Skip to main content
    • Aa
    • Aa
  • Get access
    Check if you have access via personal or institutional login
  • Cited by 20
  • Cited by
    This article has been cited by the following publications. This list is generated based on data provided by CrossRef.

    Boafo, Yaw Agyeman Saito, Osamu Jasaw, Godfred Seidu Otsuki, Kei and Takeuchi, Kazuhiko 2016. Provisioning ecosystem services-sharing as a coping and adaptation strategy among rural communities in Ghana's semi-arid ecosystem. Ecosystem Services, Vol. 19, p. 92.

    Papworth, Sarah 2016. Ethnoprimatology.

    Rao, M. Nagendra, H. Shahabuddin, G. and Carrasco, L. R. 2016. Protected Areas.

    Effiom, Edu O. Birkhofer, Klaus Smith, Henrik G. and Olsson, Ola 2014. Changes of community composition at multiple trophic levels due to hunting in Nigerian tropical forests. Ecography, Vol. 37, Issue. 4, p. 367.

    Ghanem, S. J. and Voigt, C. C. 2014. Defaunation of tropical forests reduces habitat quality for seed-dispersing bats in Western Amazonia: an unexpected connection via mineral licks. Animal Conservation, Vol. 17, Issue. 1, p. 44.

    Blake, J. G. Mosquera, D. and Salvador, J. 2013. Use of mineral licks by mammals and birds in hunted and non-hunted areas of Yasuní National Park, Ecuador. Animal Conservation, Vol. 16, Issue. 4, p. 430.

    Krause, Torsten and Zambonino, Heleana 2013. More than just trees – animal species diversity and participatory forest monitoring in the Ecuadorian Amazon. International Journal of Biodiversity Science, Ecosystem Services & Management, Vol. 9, Issue. 3, p. 225.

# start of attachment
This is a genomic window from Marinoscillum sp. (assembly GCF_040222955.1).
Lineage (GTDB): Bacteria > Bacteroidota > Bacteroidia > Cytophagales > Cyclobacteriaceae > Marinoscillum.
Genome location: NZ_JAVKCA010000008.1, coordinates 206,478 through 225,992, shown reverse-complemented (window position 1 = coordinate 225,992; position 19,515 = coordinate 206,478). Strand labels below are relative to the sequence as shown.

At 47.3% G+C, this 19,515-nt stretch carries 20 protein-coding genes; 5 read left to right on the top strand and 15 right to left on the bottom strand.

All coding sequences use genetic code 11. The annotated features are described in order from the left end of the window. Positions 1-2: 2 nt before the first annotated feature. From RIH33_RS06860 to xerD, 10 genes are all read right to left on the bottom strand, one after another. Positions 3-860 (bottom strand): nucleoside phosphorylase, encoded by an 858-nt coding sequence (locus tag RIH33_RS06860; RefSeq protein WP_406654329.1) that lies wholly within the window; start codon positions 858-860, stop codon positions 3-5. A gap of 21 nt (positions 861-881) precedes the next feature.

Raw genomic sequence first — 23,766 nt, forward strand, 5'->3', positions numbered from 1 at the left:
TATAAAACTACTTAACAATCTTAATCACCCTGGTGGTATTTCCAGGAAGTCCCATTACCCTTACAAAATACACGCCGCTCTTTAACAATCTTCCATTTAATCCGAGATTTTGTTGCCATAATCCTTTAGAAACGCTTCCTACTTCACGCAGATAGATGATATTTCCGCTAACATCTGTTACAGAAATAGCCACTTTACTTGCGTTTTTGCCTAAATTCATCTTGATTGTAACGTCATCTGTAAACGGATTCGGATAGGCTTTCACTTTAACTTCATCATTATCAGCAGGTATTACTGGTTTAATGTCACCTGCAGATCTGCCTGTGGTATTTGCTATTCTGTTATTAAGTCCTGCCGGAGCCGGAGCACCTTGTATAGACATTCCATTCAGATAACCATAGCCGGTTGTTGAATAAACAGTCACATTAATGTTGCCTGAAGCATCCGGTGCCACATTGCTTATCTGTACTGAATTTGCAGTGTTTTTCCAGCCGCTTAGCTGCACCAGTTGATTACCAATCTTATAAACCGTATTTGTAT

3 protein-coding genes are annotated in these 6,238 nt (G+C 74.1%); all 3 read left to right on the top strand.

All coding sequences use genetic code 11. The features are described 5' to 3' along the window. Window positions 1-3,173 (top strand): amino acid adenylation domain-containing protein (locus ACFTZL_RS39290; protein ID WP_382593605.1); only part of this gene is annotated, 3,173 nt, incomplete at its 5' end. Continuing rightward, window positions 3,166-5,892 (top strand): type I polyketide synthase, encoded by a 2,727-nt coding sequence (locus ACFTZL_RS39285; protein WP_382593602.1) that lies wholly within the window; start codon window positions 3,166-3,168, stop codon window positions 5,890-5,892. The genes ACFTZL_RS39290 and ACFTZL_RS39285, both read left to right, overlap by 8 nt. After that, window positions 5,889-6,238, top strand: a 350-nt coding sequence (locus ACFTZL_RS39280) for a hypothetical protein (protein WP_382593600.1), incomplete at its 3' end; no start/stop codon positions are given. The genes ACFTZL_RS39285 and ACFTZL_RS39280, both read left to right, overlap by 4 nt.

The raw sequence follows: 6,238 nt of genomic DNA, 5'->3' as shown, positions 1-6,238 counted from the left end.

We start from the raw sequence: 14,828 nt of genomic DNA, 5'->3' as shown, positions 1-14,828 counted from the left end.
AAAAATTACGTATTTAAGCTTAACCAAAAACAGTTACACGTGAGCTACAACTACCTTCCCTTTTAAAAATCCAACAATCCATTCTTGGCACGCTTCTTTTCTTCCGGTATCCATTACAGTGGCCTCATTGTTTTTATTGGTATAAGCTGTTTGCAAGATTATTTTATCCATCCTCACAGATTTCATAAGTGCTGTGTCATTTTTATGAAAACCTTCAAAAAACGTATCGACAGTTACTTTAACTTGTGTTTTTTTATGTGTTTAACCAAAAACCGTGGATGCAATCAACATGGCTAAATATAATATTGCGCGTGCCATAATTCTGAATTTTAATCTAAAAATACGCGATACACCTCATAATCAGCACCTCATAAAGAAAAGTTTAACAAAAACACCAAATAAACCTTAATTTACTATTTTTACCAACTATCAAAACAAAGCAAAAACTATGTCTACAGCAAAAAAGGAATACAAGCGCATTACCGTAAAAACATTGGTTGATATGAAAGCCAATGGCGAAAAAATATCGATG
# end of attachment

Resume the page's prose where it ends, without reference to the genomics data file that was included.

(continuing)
Papworth, Sarah Milner-Gulland, E.J. and Slocombe, Katie 2013. The natural place to begin: The ethnoprimatology of the Waorani. American Journal of Primatology, Vol. 75, Issue. 11, p. 1117.

    Suárez, E. Zapata-Ríos, G. Utreras, V. Strindberg, S. and Vargas, J. 2013. Controlling access to oil roads protects forest cover, but not wildlife communities: a case study from the rainforest of Yasuní Biosphere Reserve (Ecuador). Animal Conservation, Vol. 16, Issue. 3, p. 265.

    Abondano, Laura Alejandra and Link, Andrés 2012. The Social Behavior of Brown Spider Monkeys (Ateles hybridus) in a Fragmented Forest in Colombia. International Journal of Primatology, Vol. 33, Issue. 4, p. 769.

    Shanee, Sam 2011. Distribution Survey and Threat Assessment of the Yellow-tailed Woolly Monkey (Oreonax flavicauda; Humboldt 1812), Northeastern Peru. International Journal of Primatology, Vol. 32, Issue. 3, p. 691.

    Shahabuddin, Ghazala and Rao, Madhu 2010. Do community-conserved areas effectively conserve biological diversity? Global insights and the Indian context. Biological Conservation, Vol. 143, Issue. 12, p. 2926.


    Spehar, Stephanie N. Link, Andres and Di Fiore, Anthony 2010. Male and female range use in a group of white-bellied spider monkeys (Ateles belzebuth) in Yasuní National Park, Ecuador. American Journal of Primatology, Vol. 72, Issue. 2, p. 129.